One thing to remember, I’m looking at you shakshuka, is that if you ever plan on putting a frying pan in the oven, make sure the handle is metal or else the handle can take up to a 200C temperature.

Vegetable peeler.

A device I use pretty much every evening and pretty much essential for dealing with things like, say, potatoes. They’re cheap and since they’re impossible to sharpen, I’d regard them as disposable to be renewed every year or two. Treat yourself. A nice sharp one is a delight. It glides across surfaces!


Baking tray.

These are essentials you don’t really think about. Perfect for popping shop-bought pizzas, quiches, or fish cakes in the oven, or most things that aren’t cooked in a depth of oil. I’ve several in my cupboard from really cheap, battered, tinny (and ones to more recently acquired Teflon(tm) covered ones.


Roasting dish.

Aside from the obligatory non-stick metal roasting dishes, I’d heartily recommend a good, heavy ceramic dish. I was given a lovely square Kuhne Rikon one which makes sublime roast potatoes. This will also double as a lasagne dish. There’s only two of us most of the time, so I’ve got a half-sized one as well as one half that size that’s just about right for a rhubarb crumble for the two of us.


Box grater.

Yes you can get little flat mandolin things, but the box grater gets the use in my house. The coarse side works for cheese and vegetables. I especially like it for grating carrots for carrot salad. The fine grater gets used for zesting citrus, usually lemon or lime but occasionally orange or grating parmesan. The slicer gets used for slicing, for example cucumber as a prelude to salad or pickling. The fourth side I have no idea. Suggestions welcome!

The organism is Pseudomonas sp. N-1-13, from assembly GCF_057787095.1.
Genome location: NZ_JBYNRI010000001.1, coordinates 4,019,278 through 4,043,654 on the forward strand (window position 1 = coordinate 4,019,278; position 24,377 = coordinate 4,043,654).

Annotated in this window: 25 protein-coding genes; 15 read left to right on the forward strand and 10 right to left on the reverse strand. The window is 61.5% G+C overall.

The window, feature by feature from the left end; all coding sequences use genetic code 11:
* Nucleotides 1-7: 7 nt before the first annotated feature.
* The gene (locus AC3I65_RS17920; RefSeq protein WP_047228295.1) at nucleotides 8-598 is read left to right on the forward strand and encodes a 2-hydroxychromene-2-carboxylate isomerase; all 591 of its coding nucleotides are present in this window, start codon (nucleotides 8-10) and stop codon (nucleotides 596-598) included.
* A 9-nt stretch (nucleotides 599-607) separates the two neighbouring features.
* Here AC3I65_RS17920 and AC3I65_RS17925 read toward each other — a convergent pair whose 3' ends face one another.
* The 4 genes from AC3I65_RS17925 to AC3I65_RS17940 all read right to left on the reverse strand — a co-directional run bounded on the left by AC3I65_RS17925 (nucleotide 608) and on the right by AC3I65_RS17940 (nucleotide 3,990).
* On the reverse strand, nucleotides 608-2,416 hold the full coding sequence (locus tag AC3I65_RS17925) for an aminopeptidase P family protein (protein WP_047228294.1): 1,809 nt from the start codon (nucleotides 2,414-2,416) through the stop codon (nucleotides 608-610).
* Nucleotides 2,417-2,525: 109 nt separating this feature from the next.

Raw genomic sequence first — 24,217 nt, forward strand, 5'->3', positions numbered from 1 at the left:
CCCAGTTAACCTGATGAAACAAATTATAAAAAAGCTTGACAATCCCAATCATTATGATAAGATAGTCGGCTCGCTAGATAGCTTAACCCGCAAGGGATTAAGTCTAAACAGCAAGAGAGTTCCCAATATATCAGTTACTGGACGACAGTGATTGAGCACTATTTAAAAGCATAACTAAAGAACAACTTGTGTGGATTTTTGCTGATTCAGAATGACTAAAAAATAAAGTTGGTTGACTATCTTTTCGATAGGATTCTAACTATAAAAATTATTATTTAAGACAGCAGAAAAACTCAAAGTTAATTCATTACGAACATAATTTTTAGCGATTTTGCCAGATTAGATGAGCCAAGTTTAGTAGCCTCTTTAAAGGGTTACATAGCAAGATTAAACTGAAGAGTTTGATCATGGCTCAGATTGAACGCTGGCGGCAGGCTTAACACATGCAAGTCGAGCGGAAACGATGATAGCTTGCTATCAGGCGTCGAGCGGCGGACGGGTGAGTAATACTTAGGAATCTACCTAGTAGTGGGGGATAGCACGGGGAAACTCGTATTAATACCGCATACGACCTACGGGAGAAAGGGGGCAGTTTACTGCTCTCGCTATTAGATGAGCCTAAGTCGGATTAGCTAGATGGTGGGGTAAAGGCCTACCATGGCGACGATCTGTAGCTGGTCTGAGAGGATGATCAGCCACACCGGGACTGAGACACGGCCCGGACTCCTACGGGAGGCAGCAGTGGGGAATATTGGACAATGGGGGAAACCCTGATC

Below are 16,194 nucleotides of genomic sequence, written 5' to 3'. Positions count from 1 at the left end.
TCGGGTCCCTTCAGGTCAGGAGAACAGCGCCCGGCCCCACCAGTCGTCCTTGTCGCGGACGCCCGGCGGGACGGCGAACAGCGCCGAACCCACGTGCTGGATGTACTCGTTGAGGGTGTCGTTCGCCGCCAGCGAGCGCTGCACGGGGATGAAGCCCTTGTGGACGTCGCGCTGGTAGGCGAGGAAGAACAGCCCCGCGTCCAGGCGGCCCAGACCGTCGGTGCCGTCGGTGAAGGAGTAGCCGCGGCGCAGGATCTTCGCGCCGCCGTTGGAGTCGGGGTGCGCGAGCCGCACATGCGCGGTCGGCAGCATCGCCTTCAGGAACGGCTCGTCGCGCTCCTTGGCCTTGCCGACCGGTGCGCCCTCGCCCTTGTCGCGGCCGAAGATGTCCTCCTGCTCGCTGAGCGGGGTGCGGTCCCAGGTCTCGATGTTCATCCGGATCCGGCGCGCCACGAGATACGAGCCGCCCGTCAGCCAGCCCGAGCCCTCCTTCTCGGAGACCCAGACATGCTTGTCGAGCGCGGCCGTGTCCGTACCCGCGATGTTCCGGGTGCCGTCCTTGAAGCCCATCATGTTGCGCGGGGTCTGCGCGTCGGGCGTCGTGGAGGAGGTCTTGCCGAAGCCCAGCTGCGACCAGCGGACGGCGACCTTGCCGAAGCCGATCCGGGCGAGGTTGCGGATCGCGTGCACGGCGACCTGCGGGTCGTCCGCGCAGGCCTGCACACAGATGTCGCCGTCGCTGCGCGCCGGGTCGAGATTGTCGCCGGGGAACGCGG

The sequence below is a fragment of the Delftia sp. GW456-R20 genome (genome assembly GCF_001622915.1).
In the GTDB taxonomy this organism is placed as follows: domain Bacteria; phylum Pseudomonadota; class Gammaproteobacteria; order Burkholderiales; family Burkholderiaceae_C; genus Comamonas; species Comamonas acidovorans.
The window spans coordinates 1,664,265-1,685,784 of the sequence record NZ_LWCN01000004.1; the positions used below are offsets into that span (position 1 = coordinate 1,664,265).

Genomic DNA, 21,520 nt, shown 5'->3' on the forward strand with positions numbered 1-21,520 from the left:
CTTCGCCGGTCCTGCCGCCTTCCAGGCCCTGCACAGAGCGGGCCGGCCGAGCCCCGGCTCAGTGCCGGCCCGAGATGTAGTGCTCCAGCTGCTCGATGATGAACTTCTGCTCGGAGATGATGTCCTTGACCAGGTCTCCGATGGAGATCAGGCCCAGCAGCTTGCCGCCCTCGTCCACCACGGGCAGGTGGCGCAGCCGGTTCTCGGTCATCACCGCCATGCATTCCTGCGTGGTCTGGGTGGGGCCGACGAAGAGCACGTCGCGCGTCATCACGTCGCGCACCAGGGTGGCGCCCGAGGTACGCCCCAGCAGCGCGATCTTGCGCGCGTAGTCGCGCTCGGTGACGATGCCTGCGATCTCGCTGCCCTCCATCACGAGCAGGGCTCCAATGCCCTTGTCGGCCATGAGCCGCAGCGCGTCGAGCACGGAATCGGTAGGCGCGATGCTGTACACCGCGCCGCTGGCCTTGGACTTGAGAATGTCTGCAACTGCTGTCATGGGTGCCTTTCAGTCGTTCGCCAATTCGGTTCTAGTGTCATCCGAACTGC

We have a food processor which almost never gets used. The last time was months ago, probably for prepping loads of root vegetables for a soup. Good job I didn’t spend much on it! Yay Morrisons!


Knife sharpener.

This is a contentious one. In a previous life I’ve had a long thin sharpening steel, but that went the way of my first marriage. I then acquired a gizmo which with a few swipes will render a knife sharp enough long enough to glide through the skin and soft flesh of a tomato. Then, somewhere along the line we acquired a whetstone. Maybe it was even an heirloom. I’m not allowed to use this. My wife was a sculptor and has very strong opinions who such a thing should be used. All I know is that afterwards a blade is sharper for longer. So I would say, well worth learning to use. 15 degrees apparently is the secret.


Sieve and colander.

These things gets a lot of use. The sieve gets used in baking, obviously, to sieve flour. Then they get used at both ends of the cooking process. At the preparation end, for holding things while they’re rinsed under the tap, then at the finish for draining and possible short-term storage.


Chopping Boards.

Unless you want to wreck the surfaces in your kitchen, you’ll want a chopping board. I’ve seen people get quite heated as to what kind of chopping board to get. Plastic ones are easier to get spotlessly clean, but wooden ones allegedly have natural compounds that keep bacteria under control. Then, if you get wood, what kind of wood should you get? And if you get wood, how thick should it be? I’ve got a couple of boards, the larger is bamboo. If you’re planning on serving charcuterie and sliced baguette on a board then go for the larger. That’s about it unless anyone has a better idea!